George Hewitt, 24

George Hewitt.

George Hewitt, 24

Retail Leasing Associate at TerraCRG

George Hewitt, 24
By November 1, 2021 9:00 AM

George Hewitt moved back to live with his family in Crown Heights, Brooklyn, after college, but not for the reasons you might think.

Hewitt had spent his high school years at boarding school playing baseball, then got recruited to the University of Michigan, so it had been a long time since he’d lived at home. He just needed some face time with family. Of course, the last two years have afforded him all the face time he could possibly need.

Now, the recently minted 25-year-old is a retail leasing broker at TerraCRG, specializing in the neighborhood where he grew up, as well as the surrounding area. “I actually started at TerraCRG in January 2020,” Hewitt said. “So the first few months were looking great, and then March came and then we were in a shutdown.”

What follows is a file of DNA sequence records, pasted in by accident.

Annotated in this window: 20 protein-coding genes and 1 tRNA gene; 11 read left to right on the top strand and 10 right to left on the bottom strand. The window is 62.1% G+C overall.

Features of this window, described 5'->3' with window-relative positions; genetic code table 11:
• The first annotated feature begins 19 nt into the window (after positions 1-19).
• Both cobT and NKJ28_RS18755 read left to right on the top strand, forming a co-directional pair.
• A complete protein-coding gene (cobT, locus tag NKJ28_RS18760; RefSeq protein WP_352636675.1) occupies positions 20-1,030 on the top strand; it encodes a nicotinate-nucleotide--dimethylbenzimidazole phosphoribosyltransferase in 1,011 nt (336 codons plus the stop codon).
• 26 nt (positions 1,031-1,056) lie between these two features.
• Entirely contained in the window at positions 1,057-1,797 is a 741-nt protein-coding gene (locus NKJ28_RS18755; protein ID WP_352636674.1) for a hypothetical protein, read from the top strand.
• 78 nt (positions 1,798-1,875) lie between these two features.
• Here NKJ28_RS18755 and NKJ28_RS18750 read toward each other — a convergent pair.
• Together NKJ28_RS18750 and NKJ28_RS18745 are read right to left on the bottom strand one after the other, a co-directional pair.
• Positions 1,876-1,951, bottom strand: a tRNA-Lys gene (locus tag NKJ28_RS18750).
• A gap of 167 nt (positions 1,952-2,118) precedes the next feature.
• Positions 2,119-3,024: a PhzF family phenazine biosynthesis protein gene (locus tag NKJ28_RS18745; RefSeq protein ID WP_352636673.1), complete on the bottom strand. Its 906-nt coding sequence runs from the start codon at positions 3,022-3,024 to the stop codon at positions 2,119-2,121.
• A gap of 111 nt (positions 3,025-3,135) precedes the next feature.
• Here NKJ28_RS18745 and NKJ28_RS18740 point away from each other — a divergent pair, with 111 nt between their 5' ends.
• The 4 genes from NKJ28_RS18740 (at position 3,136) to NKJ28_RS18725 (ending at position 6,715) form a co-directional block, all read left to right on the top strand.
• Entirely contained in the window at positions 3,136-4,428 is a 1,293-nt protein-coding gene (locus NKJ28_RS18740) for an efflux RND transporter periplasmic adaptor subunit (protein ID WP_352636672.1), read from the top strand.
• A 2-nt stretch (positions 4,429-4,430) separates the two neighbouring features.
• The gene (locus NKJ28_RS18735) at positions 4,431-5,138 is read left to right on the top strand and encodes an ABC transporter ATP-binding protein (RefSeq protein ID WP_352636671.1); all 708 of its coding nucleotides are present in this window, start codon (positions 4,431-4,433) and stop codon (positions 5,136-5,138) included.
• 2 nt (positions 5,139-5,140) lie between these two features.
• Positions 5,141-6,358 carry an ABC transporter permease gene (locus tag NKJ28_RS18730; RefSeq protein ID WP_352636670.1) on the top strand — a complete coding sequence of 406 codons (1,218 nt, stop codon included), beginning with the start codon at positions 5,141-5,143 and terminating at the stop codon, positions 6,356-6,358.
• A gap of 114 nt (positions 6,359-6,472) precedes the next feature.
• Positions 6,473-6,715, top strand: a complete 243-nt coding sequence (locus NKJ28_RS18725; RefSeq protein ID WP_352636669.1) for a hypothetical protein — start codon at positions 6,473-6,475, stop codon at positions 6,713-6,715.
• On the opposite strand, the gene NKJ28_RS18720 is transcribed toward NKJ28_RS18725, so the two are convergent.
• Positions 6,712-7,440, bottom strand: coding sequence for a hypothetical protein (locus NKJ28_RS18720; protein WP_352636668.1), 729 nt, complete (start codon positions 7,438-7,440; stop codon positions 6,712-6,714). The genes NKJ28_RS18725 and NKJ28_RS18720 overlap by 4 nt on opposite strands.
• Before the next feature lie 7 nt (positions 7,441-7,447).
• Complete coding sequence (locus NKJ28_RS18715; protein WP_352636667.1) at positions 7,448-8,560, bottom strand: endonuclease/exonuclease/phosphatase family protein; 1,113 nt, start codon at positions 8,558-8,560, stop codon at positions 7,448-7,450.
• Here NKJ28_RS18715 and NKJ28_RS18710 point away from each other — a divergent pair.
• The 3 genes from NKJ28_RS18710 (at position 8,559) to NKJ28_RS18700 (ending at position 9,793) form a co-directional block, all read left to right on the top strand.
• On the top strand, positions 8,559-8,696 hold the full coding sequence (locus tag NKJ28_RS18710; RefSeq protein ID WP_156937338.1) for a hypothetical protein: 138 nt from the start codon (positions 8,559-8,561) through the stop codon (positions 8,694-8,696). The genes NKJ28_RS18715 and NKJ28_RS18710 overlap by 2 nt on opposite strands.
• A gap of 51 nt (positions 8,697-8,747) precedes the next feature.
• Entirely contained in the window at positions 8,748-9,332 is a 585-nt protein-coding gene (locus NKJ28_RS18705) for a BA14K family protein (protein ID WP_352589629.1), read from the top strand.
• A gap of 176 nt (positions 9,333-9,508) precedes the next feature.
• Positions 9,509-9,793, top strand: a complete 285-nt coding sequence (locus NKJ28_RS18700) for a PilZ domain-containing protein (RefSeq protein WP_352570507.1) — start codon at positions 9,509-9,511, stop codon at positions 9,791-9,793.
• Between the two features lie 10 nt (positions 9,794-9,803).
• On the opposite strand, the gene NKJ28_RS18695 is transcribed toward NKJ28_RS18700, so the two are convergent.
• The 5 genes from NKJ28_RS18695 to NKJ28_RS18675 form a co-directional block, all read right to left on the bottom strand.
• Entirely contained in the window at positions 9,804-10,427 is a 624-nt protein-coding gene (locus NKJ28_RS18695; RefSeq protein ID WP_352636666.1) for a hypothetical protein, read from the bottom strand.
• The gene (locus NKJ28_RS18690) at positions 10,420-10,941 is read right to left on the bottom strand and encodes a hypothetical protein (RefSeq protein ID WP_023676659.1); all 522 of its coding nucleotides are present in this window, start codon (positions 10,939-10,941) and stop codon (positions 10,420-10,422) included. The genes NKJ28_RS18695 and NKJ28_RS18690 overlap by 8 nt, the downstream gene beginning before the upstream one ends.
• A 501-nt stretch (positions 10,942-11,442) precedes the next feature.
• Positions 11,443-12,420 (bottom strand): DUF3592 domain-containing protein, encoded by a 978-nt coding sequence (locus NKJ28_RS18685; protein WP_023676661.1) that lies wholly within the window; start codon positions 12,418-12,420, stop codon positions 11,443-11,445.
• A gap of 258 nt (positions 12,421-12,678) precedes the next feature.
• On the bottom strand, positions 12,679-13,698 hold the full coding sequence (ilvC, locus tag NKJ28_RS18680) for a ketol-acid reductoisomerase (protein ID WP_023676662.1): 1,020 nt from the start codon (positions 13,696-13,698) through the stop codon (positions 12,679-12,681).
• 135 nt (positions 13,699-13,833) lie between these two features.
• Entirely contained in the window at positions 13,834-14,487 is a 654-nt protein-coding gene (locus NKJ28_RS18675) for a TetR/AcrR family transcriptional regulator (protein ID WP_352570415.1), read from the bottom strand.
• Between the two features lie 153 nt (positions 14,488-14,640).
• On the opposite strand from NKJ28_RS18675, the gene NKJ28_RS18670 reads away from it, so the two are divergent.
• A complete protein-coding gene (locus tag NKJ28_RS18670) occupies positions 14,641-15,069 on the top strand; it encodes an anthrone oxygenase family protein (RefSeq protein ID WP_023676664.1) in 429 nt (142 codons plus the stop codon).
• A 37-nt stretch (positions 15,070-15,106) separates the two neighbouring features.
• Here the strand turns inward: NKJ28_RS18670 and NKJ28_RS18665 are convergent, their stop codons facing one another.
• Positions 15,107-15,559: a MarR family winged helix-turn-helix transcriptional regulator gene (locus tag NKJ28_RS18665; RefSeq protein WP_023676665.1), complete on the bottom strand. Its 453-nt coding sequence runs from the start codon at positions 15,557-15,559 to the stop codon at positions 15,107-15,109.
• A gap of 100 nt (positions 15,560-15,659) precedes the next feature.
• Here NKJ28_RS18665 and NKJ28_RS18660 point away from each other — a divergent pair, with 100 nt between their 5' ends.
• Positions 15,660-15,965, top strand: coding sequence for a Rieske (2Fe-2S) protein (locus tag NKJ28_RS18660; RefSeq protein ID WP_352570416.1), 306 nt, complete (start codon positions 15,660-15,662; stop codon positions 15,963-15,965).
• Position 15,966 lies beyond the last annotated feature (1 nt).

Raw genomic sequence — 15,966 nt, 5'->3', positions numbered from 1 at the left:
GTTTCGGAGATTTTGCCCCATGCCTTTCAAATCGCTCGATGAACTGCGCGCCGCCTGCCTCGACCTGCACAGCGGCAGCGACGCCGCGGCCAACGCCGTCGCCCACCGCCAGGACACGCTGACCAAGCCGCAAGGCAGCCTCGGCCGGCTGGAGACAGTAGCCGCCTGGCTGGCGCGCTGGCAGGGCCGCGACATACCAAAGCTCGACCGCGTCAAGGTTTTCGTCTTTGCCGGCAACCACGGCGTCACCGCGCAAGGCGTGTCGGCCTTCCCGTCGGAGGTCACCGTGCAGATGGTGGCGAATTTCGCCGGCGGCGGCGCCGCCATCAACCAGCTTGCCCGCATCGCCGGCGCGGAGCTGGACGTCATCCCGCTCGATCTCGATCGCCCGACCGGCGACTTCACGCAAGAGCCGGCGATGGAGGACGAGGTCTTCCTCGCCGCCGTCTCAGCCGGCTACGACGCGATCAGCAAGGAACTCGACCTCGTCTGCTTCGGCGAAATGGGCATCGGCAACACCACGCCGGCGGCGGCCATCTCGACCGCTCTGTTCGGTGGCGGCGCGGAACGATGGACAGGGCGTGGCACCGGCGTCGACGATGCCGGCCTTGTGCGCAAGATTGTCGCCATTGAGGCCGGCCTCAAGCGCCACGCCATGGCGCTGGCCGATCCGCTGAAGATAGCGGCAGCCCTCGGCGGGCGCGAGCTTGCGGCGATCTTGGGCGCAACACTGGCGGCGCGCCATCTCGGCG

But, despite the pandemic, retail leasing in Brooklyn has been surprisingly active. Some local businesses prospered with the new work-from-home clientele, and anyone in a position to sign a new lease could get a great deal, Hewitt said.

Hewitt had a hand in the feel-good turnaround story of the founders of Ample Hills, the beloved Brooklyn ice cream shop that filed for bankruptcy and was sold at the very start of the pandemic. (It wasn’t the pandemic that sank them, and there’s actually been a lot written about the ice cream brand’s expansion and contraction woes.)

Now the married couple who founded Ample Hills, Brian Smith and Jackie Cuscuna, have started again. “They have since opened a new location called The Social, and it’s just a really, really good concept with a traditional sit-down ice cream parlor,” Hewitt said. He got them the new location at 816 Washington Avenue.

While working, Hewitt also used the last two years to get a pilot’s license that allows him to fly drones, and has been using that to take aerial photography of his listings.

“I started building FPV [or first-person view] drones, flying them, learning all about them and then I wanted to effectively transition and use a skill for something more than just a hobby,” Hewitt said.—C.G.

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